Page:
Dogs drool for all kinds of reasons, but if your best mate is creating huge puddles, there might be a problem

Let’s explore the wet world of excessive salivation


What is saliva?

Saliva is a watery secretion that lubricates the mouth (and the food to aid swallowing). It also contains important substances that help digest food and keep teeth and gums healthy.

Salivary glands constantly produce and secrete saliva into the oral cavity. When we eat, saliva production increases. There are four major salivary glands on each side: parotid, mandibular, sublingual and zygomatic. How much saliva is produced by these glands is controlled by the brain. There are salivary nuclei in the brain stem that stimulate the glands to produce more saliva. There are also ‘higher’ parts of the brain that can excite or inhibit the salivary nuclei. Diseases affecting the pharynx, oesophagus and stomach can also cause excessive production of saliva

It’s kind of complex, but you just need to know that there’s more to saliva production than what’s going on in the mouth.


Terms meaning excess saliva

The medical term for excessive production of saliva is ptyalism (although we often say hypersalivation to avoid words with a silent p!)

It’s also worth mentioning the term pseudoptyalism. This is where we see a lot of drool, but it’s not due to overproduction. Instead it’s due to a problem swallowing a normal amount of swallowing or an anatomical abnormality that lets saliva dribble out of the mouth.


What causes excessive saliva production?

Because of all the different things that affect saliva production, there are lots of potential causes of ptyalism (and pseudoptyalism). Some are nothing to worry about, others are very serious.

Here is a (non-exhaustive) list. It will hopefully help explain why when you ring us up and ask: ‘Why is my dog drooling a lot?’ we might not have a simple answer.

Conformational problems

  • droopy lips – lots of large breed dogs have lip conformation that allows saliva to dribble out

oral and pharynGeal problems

  • foreign body (eg bone fragment stuck in the mouth)

  • tumours

  • abscess

  • dental disease

  • kidney disease (can cause mouth ulcers)

  • ingestion of a caustic or irritating substance

  • ingestion of a foul tasting substance

  • burns (eg chewing on an electric cord)

  • neurological or functional disorder of the swallowing mechanism (eg tick toxicity)

  • pain

SALIVARy gland problems

  • foreign body (eg grass awn or splinter)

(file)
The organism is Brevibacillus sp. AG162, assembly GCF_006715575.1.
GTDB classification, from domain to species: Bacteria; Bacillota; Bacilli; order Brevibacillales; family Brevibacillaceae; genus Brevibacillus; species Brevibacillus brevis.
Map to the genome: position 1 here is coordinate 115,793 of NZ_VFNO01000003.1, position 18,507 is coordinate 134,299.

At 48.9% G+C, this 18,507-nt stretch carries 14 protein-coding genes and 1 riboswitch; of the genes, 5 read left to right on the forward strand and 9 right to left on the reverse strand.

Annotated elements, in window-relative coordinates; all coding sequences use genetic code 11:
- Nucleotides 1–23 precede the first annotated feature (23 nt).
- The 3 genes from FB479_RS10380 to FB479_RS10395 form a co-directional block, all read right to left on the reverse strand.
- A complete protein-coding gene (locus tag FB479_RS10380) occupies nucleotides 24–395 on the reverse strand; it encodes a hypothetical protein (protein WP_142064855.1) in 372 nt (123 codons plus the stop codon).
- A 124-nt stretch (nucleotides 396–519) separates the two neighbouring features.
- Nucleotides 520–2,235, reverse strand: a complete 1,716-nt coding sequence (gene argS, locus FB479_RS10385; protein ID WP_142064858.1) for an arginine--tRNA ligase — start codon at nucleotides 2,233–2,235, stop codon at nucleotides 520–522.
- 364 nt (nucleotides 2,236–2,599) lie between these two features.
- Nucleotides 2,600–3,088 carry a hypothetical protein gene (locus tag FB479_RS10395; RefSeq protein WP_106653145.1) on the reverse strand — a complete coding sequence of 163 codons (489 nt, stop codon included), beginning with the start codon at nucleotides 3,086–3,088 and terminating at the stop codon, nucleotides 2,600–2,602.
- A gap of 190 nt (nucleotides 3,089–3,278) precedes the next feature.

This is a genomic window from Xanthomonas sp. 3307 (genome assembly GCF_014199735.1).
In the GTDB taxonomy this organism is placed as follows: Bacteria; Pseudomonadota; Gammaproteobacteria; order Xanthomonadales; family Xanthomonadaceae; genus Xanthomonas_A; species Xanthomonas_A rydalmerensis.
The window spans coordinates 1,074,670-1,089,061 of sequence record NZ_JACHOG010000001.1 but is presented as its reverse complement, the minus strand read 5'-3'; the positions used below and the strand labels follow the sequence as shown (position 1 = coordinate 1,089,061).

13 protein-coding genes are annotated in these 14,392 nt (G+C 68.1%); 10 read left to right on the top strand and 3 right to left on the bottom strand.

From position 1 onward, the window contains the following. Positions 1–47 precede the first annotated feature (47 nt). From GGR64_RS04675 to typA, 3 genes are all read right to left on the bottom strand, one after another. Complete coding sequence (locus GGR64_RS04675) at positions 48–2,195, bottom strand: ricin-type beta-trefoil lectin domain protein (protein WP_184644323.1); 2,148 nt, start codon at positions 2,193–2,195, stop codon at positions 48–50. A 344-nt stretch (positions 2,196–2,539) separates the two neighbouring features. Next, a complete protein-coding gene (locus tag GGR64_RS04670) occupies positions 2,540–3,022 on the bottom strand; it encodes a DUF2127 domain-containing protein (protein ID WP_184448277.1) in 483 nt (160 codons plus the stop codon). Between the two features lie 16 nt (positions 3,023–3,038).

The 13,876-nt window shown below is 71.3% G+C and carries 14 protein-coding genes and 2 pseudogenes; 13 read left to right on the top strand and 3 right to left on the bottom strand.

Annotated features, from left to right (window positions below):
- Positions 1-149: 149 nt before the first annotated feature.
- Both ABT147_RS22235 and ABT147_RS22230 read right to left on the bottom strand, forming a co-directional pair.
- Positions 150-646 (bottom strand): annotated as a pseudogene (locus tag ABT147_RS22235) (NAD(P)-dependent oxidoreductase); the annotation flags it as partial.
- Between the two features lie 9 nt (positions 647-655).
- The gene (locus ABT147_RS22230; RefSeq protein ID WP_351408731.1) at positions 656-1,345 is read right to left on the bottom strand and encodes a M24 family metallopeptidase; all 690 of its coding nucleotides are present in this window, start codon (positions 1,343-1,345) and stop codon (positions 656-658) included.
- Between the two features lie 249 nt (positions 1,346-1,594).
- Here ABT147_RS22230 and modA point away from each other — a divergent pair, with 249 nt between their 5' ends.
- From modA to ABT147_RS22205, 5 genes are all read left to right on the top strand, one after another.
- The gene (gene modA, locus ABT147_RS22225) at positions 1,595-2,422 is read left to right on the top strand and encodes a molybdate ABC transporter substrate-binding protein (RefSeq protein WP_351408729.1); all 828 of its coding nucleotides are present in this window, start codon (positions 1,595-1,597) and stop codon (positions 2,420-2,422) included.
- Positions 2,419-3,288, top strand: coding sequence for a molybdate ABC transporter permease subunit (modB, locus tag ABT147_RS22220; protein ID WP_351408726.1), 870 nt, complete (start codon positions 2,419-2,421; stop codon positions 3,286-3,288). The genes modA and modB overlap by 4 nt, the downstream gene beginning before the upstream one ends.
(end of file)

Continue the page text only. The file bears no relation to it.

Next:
• tumour

  • inflammation (sialoadenitis)

  • over-proliferation of cells (hyperplasia)

  • loss of blood supply (infarction)

  • salivary cyst (sialocele)

oesophageal and gastrointestinal Problems

  • Megaoesophagus

  • Oesophageal foreign body

  • Oesophageal tumour

  • Oesophageal inflammation (eg due to swallowing something caustic or irritating or from reflux of stomach acid)

  • Oesophageal stricture

  • Hiatal hernia (where the stomach bulges up into the chest cavity)

  • Bloated stomach

  • Gastric ulcer

  • Any problem that causes nausea (eg pancreatitis, parvo, intestinal foreign body)

metabolic problems

  • Hepatoencephalopathy (a consequence of severe liver disease)

  • Fever

  • Uraemia (a build up of toxins due to kidney failure)

  • Immune-mediated diseases

neurological problems

  • Botulism

  • Tetanus

  • Dysautonomia

  • Seizure

  • Nausea due to vestibular disease

Drugs and toxins

  • Caustic/corrosive toxins (eg cleaning products, petrol based products)

  • Bad tasting substances

  • Substances that stimulate salivation

  • Animal toxins (eg cane toads)

  • Irritant plants (eg poinsettia, daffodil bulbs)

  • Drugs or toxins that cause nausea


How do we make a diagnosis?

Our initial goal is to decide whether we have a serious cause of hypersalivation or not.

We’ll start with taking a thorough history including general health status, current medications, possible toxin exposure and other symptoms.

On physical examination we’re looking for signs of nausea (lip smacking, retching, food aversion), oral lesions. smelly breath and ability to swallow/gag (among other things).

If we’re concerned about a more serious cause (eg foreign body, liver disease), we are likely to suggest further investigation. This might involve blood/urine testing, X-rays and/or ultrasound.


How do we treat excessive salivation?

The treatment will depend on the cause. That said, we aren’t always able to identify the exact cause.

If we find a happy dog, who can eat fine and seems normal in other respects, we may not do anything more than suggest watchful waiting.

If we’ve identified the cause, we’ll treat that and the excess salivation should resolve. Rarely do we give specific medication to reduce saliva production.